The coup shattered Iran's nascent democracy and taught Middle Eastern leaders that the West cared more for access to resources and stability than human rights and democracy. "We are not liberals like Allende and Mossadeghh, whom the CIA can snuff out," said Ayatollah Ali Khamenei, who was a top aide to Khomeini during the revolution and is now supreme leader in Iran.
"In retrospect, the United States-sponsored coup d'etat in Iran of August 19, 1953, has emerged as a critical event in postwar world history," concludes political scientist Mark J. Gasiorowski, an expert on Iran.
The coup "paves the way for incubation of extremism, both of the left and of the right. This extremism became unalterably anti-American," offers James A. Bill, author of "The Shah, the Ayatollah, and the U.S."
In 2000, the U.S. finally acknowledged its role in the coup. "In 1953 the United States played a significant role in orchestrating the overthrow of Iran's popular prime minister, Mohammed Mossadegh," said Secretary of State Madeleine Albright. "The Eisenhower administration believed its actions were justified for strategic reasons. But the coup was clearly a setback for Iran's political development. And it is easy to see now why many Iranians continue to resent this intervention by America in their internal affairs."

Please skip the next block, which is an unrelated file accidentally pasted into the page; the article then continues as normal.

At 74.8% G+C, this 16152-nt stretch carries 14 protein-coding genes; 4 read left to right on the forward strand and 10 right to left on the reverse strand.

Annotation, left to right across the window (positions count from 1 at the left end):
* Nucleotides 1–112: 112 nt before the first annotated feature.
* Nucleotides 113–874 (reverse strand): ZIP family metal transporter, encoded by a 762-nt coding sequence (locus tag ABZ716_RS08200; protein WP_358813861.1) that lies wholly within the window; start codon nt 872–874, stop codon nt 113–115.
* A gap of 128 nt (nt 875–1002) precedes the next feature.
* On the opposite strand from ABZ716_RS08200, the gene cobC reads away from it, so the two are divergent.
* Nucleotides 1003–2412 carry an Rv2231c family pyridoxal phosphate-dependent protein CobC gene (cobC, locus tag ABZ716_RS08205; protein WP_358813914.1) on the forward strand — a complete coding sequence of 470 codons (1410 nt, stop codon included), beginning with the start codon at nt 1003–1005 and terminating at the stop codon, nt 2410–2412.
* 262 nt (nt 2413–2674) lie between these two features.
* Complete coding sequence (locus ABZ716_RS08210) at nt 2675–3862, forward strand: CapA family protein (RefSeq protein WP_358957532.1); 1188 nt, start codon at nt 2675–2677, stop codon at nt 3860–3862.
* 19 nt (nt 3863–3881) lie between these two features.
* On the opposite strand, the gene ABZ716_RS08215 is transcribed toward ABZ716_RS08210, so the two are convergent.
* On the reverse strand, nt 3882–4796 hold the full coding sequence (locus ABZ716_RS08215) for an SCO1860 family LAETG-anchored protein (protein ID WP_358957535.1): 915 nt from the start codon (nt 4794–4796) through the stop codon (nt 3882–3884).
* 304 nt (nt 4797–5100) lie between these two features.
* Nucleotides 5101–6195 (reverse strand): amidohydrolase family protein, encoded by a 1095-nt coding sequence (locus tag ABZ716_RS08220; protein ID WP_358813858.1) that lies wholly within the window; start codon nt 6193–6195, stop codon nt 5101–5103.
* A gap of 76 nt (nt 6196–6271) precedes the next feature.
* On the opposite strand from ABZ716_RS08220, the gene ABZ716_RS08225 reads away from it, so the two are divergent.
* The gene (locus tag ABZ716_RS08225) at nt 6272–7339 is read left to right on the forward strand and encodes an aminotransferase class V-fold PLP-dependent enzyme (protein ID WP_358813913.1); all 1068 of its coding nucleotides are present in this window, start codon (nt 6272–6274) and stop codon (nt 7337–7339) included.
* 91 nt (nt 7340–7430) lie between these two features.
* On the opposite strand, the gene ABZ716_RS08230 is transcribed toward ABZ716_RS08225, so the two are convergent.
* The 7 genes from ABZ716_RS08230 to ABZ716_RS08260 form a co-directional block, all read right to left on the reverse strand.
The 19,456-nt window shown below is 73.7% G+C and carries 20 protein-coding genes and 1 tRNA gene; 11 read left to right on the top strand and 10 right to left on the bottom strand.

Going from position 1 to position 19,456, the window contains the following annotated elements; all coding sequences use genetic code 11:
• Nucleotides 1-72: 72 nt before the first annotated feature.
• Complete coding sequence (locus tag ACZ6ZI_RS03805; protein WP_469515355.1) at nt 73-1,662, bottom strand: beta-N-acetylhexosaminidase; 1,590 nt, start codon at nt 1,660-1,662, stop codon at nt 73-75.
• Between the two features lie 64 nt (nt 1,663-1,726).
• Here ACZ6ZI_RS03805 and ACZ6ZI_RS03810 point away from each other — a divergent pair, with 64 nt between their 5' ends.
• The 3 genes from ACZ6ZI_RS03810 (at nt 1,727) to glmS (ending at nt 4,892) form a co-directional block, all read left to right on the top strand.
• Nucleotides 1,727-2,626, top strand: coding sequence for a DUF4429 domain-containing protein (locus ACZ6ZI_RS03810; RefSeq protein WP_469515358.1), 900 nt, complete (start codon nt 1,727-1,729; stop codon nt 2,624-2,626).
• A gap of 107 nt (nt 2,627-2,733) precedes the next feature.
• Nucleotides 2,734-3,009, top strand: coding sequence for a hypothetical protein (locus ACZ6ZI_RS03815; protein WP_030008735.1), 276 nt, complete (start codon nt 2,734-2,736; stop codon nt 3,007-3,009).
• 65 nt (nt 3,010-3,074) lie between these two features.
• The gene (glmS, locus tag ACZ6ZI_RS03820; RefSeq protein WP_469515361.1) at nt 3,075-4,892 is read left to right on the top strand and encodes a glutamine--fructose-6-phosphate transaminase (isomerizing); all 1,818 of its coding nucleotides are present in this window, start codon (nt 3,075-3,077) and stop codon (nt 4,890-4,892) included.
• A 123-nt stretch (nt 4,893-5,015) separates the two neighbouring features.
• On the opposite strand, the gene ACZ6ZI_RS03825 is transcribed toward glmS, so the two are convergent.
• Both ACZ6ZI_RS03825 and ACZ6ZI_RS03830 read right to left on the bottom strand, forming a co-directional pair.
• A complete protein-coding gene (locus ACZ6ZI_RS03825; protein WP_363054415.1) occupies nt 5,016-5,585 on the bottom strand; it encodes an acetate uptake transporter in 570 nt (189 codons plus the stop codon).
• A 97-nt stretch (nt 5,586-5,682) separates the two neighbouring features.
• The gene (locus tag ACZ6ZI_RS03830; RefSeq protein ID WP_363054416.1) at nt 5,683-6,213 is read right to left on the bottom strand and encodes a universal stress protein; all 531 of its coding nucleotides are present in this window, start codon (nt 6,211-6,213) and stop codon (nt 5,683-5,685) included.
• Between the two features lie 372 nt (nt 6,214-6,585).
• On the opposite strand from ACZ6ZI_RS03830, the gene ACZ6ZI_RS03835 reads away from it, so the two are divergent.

Woodhouse, the British agent who persuaded the U.S. to get involved, conceded years later that things had spiraled out of control in the simple effort to recover BP's oil. "It is easy to see Operation Boot as the first step towards the Iranian catastrophe of 1979," he acknowledged. "What we did not foresee was that the Shah would gather new strength and use it so tyrannically, nor that the US government and the Foreign Office would fail so abjectly to keep him on a reasonable course. At the time we were simply relieved that a threat to British interest had been removed."
The quotes and research in this story come largely from New York Times reporter Stephen Kinzer's history "All The Shah's Men: An American Coup and the Roots of Middle East Terror."